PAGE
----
The week passed in a blink of an eye. Our students, and therefore we, were incredibly busy with their natural resource management field exercise. The students go through a field exercise with all three professors in the three different subjects in order to get experience with research in their fields, and also to give them an idea of what doing directed research in those fields would be like. As the last in the field exercises, the students were somewhat excited about the prospect of the research, and were mostly excited to have the last of their major assignments out of the way.
The natural resource management course primarily focuses on forestry and issues of forest revegetation, invasive plants, and patterns of succession following logging. I had my day off on the first day of their exercise, so while I read my book and re-watched parts of the second season of Downton Abbey (I am pining to watch the third season, and wanted a quiet day), the students went out in the blazing heat to look at canopy cover, tree size, and ground cover. The students returned hot, dehydrated, but euphoric at having experienced a long day in the field.
The next day was astonishingly different, at least in terms of weather. Where it had been hot and dry, by Wednesday it was humid, drizzling or raining, and cool. We tromped around Lake Eacham looking for invasive species. Coffee, the primary species we were looking for, is indeed an invasive plant in this part of the world; it is in a class of invasive species that are allowed to be cultivated domestically and agriculturally, but upon being consumed by animals, may seed other areas, resulting in large “mother” plants that produce baby coffee plants. The presence of these plants may prevent other, endemic species from being able to successfully grow, and even if they sprout, they may be choked out and not be recruited to their adult stage. As a result, our students ran transects into the forest in order to examine weed cover. Fortunately, coffee was not prevalent; the rangers are keeping an eye on it, but are reassured by the lack of the plants at this time.
The rest of the week passed in a blur after the field exercise. The students swung right into working on their reports for the field exercise, and everyone felt a very pleasant sort of tired. I remember coming back from field exercises in Mexico and being exhausted, but also elated by everything that happened. It’s the sort of feeling that affirms the students’ belief in being here, in having chosen to come here, and it’s exciting to see in them (even if, unfortunately, I may not share their enthusiasm). They are coming to love the land, to feel proud of working in it, and it’s a tremendous thing to watch.
The big news for Friday was that, at long last, I applied for my Queensland driver’s license! Because we are here for an entire year, our US driver’s licenses are not sufficient to continue driving, and as a result, I will hold a driver’s license for Queensland. I am really excited to hold a driver’s license in another country, even though I took no tests to earn it.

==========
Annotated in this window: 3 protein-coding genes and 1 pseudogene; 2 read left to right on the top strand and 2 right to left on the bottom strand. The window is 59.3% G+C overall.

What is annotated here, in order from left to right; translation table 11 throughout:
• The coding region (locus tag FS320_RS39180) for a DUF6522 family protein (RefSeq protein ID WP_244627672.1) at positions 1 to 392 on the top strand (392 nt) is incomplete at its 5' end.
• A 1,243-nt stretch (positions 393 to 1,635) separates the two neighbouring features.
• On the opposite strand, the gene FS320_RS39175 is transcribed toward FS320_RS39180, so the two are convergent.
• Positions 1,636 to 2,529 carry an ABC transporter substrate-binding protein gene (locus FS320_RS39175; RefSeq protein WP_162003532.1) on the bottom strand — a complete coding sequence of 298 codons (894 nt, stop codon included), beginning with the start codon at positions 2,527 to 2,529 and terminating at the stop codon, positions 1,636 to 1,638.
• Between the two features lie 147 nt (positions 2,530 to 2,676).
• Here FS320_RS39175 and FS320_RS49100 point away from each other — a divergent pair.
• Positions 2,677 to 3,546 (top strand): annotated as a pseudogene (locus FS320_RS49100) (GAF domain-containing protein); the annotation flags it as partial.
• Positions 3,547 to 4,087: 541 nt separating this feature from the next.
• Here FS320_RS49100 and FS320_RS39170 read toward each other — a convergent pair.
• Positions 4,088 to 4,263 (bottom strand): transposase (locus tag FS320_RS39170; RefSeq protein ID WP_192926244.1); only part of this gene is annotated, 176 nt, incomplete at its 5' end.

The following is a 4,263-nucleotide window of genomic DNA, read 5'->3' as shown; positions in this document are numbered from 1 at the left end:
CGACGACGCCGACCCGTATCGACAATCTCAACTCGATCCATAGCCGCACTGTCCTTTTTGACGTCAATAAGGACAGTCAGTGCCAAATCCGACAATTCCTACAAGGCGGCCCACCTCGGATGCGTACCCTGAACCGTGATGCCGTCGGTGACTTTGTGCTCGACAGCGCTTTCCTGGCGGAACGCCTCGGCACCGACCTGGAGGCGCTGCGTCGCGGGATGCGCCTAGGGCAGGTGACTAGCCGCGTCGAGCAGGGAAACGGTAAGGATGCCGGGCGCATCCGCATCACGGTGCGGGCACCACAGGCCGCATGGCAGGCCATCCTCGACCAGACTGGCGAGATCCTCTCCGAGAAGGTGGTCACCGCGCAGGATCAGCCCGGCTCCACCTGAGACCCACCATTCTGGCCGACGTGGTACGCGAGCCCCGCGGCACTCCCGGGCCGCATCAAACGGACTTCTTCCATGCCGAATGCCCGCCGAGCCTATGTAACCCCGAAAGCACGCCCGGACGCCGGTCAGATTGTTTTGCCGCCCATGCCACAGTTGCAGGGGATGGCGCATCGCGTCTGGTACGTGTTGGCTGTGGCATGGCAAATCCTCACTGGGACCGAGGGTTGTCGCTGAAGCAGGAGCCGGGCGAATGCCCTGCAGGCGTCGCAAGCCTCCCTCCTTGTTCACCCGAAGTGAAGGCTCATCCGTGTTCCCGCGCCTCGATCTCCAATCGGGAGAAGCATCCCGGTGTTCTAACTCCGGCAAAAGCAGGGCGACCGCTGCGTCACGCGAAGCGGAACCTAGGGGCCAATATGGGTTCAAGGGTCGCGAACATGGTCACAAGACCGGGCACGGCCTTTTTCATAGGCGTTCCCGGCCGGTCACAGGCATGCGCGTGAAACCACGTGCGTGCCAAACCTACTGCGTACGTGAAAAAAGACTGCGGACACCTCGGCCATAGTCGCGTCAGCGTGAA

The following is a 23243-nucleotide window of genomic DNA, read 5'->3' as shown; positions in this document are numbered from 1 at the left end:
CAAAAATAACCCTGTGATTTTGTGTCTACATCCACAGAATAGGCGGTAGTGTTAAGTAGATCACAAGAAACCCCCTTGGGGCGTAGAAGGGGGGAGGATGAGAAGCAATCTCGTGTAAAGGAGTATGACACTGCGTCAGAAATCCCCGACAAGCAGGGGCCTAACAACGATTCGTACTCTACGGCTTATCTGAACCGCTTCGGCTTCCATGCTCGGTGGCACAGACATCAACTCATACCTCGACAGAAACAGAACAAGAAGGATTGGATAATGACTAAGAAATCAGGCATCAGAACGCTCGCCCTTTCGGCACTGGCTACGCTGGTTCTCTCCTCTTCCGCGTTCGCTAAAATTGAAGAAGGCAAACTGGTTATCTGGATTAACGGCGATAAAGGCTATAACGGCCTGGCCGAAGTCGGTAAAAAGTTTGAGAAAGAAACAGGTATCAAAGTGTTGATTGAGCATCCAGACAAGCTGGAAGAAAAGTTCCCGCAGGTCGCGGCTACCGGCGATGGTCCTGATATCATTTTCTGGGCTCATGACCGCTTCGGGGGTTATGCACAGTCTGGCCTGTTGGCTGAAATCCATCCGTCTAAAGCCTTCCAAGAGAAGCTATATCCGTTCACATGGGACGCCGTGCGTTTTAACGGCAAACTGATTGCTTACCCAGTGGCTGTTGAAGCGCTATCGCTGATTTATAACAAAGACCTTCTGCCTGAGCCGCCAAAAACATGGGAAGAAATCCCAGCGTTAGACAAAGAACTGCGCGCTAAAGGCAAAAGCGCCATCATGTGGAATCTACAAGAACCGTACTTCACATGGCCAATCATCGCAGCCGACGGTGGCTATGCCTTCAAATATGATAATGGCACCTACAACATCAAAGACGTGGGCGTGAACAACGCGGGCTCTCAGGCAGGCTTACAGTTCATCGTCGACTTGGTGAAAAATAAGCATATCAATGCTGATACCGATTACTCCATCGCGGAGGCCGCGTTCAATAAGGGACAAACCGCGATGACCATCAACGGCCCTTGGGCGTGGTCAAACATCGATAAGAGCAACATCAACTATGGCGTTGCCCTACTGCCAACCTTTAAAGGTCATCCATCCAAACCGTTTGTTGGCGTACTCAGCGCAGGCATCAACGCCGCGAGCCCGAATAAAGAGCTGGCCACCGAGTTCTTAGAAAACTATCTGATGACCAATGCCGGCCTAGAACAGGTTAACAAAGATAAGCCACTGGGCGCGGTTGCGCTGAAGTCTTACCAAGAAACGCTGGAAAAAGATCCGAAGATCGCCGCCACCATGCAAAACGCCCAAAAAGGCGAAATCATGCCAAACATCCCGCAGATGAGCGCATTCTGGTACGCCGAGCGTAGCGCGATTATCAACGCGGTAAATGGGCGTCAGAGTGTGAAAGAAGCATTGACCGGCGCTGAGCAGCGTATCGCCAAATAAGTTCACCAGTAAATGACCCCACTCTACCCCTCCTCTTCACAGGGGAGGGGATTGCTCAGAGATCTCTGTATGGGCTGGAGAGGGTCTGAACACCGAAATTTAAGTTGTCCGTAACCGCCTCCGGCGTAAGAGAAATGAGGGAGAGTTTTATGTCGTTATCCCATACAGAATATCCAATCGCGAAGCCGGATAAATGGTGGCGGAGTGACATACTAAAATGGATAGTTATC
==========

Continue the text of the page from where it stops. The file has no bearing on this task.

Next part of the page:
The major excitement of the week finally came round this weekend, when we all packed up our tents and our things and headed to the Tablelands Folk Festival. Every year, there’s a folk music festival held in Yungaburra, and it seems to attract a small, but exceptional crowd of performers. I volunteered for eight hours over the course of the weekend, which often made it difficult to see performers, but I got to see two groups that I was incredibly excited about. I spent all eight hours working in the children’s part of the festival, where I painted faces. The children were incredibly cute (particularly with their little Aussie accents!), and it was a lot of fun to spend time with them. It was incredibly warm on Saturday, but fortunately we were in a covered tent, so I was able to avoid most of the heat. After I finished my shift with the kids, Ash and I met up and were able to see Grimick, one of the bands that played. They were an incredibly dynamic and talented group, and it was a joy to listen to them. After them, we heard one of my favorite groups, The April Maze, which is a husband and wife duo. The woman plays the cello and sings, and the man plays the guitar and sings. They are such entertaining, wonderful, and enthusiastic performers, and I loved listening to them. The day closed with a fabulous concert by the incredibly talented Lily + King, a duo who plays (between the two of them), the djembe, a snare, a toy piano, a trombone, the upright bass, the guitar, and the tambourine. They were so rousing, and it was a great set to dance to. They were really charismatic, and the day was just completed by getting to hear them play live.
The next day was more of the same; Ashley and I ate a fantastic breakfast at the Whistle Stop Café before we both headed off to volunteer for most of the early afternoon. We listened to some more music in the afternoon (including listening to The April Maze again!) before we finally reconvened with the group and headed back to the centre. It was a fantastic way to spend the weekend, and I’m so thrilled that I got to hear some local music and spend time in town. As for this week, we have two days of class before we head off on our mid-semester break! Adventures lie ahead!